Singapore's pop pastor combines gospel and glitz

SINGAPORE (Reuters) - Asia is full of pop stars with dyed hair, trendy clothes and tinted contact lenses. But Reverend Ho Yeow-Sun is adding her touch of gospel to the glitz.

"As a pastor, I'm pretty alternative," said Ho, a 31-year-old Singaporean who doesn't mind being likened to the singing nun played by Whoopi Goldberg in the 1992 movie "Sister Act".

"I wouldn't even say I'm a pastor," added the singer and co-leader of a church with a 13,000-strong congregation and S$24 million ($14 million) annual budget. "I'll rather call myself a counsellor."

Fourteen years ago, Ho was the one who needed counselling as the high-flying student from a well-to-do family plunged into depression. She found solace in Christianity and became a pastor in 1997 despite her parents' objections.

Two years ago, while performing a gospel concert in Taiwan, Ho was approached by music label Decca to become a pop singer.

Gospel-pop crossovers are common in the West, with famous examples like Whitney Houston and Amy Grant, but Ho has staged a coup in an Asian music market filled with sweetie-pies and cool chicks.

Her sparkly outfits and flashy stage effects, however, have raised eyebrows in her Christian circle.

"There are some traditional ones who struggle with the idea that a pastor has now become a pop star. Before I did this, I'd already weighed the costs -- I figured that you can't please the whole world," she told Reuters in an interview.

"Sometimes I wish I could tell these critics 'Why don't you listen to the album first?' and they'll realise that the lyrics are really positive and it's going to help the teenagers."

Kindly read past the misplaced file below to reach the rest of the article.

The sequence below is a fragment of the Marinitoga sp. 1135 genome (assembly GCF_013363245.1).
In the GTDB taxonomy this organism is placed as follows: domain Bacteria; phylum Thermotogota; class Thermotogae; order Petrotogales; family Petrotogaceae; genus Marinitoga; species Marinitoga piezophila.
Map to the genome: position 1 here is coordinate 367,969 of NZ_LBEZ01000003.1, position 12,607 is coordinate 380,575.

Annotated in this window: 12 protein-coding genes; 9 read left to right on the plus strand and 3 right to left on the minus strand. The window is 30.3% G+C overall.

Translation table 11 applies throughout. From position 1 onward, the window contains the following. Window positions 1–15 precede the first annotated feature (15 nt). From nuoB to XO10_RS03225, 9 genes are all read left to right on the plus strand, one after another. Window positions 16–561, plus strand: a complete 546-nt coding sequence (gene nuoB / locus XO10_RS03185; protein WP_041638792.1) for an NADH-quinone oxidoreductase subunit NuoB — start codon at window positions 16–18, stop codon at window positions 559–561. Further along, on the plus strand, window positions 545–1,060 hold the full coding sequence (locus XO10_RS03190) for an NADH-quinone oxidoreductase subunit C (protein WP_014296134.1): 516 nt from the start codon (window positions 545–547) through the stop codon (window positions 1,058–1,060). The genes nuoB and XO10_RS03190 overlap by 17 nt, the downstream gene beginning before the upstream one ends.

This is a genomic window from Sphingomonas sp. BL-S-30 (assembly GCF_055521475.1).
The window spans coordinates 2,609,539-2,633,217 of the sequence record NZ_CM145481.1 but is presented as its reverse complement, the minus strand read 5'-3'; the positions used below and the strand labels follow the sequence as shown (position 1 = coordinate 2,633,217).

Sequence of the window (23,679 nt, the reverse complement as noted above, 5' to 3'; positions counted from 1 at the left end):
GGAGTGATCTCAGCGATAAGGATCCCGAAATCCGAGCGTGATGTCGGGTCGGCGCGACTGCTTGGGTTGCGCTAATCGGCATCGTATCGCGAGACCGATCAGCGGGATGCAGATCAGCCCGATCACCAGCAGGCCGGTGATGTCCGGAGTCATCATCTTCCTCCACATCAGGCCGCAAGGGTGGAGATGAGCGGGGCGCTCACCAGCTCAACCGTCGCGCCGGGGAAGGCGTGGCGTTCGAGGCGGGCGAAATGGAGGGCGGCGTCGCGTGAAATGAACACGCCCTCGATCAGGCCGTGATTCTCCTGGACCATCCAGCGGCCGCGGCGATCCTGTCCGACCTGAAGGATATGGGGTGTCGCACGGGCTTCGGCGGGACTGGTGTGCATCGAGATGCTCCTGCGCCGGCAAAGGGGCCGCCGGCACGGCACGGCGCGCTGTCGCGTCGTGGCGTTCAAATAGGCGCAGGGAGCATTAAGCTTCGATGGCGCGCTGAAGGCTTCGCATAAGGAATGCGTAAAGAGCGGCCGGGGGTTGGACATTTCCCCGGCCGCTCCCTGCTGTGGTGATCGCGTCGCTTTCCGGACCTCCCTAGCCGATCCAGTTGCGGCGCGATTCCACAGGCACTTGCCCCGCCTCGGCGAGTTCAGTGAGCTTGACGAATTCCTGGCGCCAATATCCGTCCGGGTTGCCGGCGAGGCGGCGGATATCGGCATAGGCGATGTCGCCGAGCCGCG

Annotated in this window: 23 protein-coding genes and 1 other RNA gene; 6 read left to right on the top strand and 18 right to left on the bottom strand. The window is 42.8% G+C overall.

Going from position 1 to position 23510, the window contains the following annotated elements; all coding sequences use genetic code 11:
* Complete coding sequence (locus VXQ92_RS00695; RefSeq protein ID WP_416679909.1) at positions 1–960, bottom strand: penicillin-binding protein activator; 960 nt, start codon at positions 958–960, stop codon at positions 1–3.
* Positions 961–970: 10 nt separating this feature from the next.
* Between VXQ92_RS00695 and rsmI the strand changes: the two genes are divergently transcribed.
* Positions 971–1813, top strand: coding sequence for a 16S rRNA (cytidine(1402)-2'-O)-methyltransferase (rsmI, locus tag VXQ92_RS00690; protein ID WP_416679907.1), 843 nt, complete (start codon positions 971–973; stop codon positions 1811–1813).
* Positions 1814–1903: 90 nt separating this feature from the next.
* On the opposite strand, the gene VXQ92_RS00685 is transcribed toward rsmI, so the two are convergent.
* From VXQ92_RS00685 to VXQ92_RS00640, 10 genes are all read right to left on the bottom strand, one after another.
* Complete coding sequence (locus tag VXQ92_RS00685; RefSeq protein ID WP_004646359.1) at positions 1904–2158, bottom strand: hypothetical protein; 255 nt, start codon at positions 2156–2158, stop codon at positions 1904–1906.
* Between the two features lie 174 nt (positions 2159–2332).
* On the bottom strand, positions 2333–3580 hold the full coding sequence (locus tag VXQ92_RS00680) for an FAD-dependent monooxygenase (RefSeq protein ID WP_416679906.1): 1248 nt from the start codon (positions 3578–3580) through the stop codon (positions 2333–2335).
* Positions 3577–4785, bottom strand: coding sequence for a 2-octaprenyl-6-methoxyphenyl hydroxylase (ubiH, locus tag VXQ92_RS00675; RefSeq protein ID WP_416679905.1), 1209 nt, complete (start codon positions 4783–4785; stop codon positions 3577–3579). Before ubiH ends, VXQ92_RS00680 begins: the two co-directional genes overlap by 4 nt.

Ho is chief executive of the thriving City Harvest Church, an independent Pentecostal church founded by her husband, Kong Hee, although she spends most of her time focusing on singing.

The church's head office occupies the eighth floor of a downtown office block and has 116 full-time employees on its S$4 million ($2.3 million) payroll.

The congregation worships in a new S$48 million, eight-storey church in the west of Singapore and boasts an enormous sound console in its 1,700 square metre underground auditorium.

Ho, who ploughs her musical earnings into the church, has made five English gospel albums.

Her Chinese pop debut, "Sun With Love", has sold 90,000 copies -- about 50,000 in Taiwan, 30,000 in Singapore and most of the rest in Hong Kong.

The title song hit number 6 in Singapore's Top 20 Mandarin singles chart, three weeks after the album was launched.

"Her music is ordinary, but the lyrics are full of life and inspiration," one reviewer wrote on the Yahoo Hong Kong Web site. "Her greatest strength lies in not 'hard-selling' religion."

Ho's Chinese pop is about as different as her image, with feel-good lyrics making a marked departure from the usual Asian formula of soppy songs about heartbreak and spurned love.

"When I got the lyrics, I actually talked to the lyricists and told them to change certain parts of it -- those that I felt were contradictory to my values," said Ho, who thinks pop music is brimming over with negative, depressing messages.

"You don't have to write about death to make a song sad. And a song can be sad without being morbid," she said. "I feel that sad songs like that are a part of life. But the whole album does not have to be so morbid."


Some of her songs are inspirational to the point of being gospels but Ho said she would like to keep her religious and secular singing separate.

"I don't want people to think I have a secret agenda. If people want to listen to gospel songs, they should go and buy my gospel albums," she said.

"If it's a secular album, I don't want listeners to feel that there's a subliminal message like 'Believe in Jesus!' Then it becomes really scary."

Ho recently performed two concerts at Singapore Indoor Stadium before capacity crowds of 10,000 people a night. Tickets were free to those who redeemed a coupon that came with her new album.

Local media hailed her "energetic singing" and "entertaining skits", backed by her 60-member church choir. Some 300 members of her flock helped out backstage, off-setting the costs of the gig.

Ho's time is tied up with singing, but she says she still tries to find time to be a counsellor.

"I try to continue my counselling through short message service, phone calls and emails, even when I was in Taiwan," she said. "I'll miss it if I don't do it."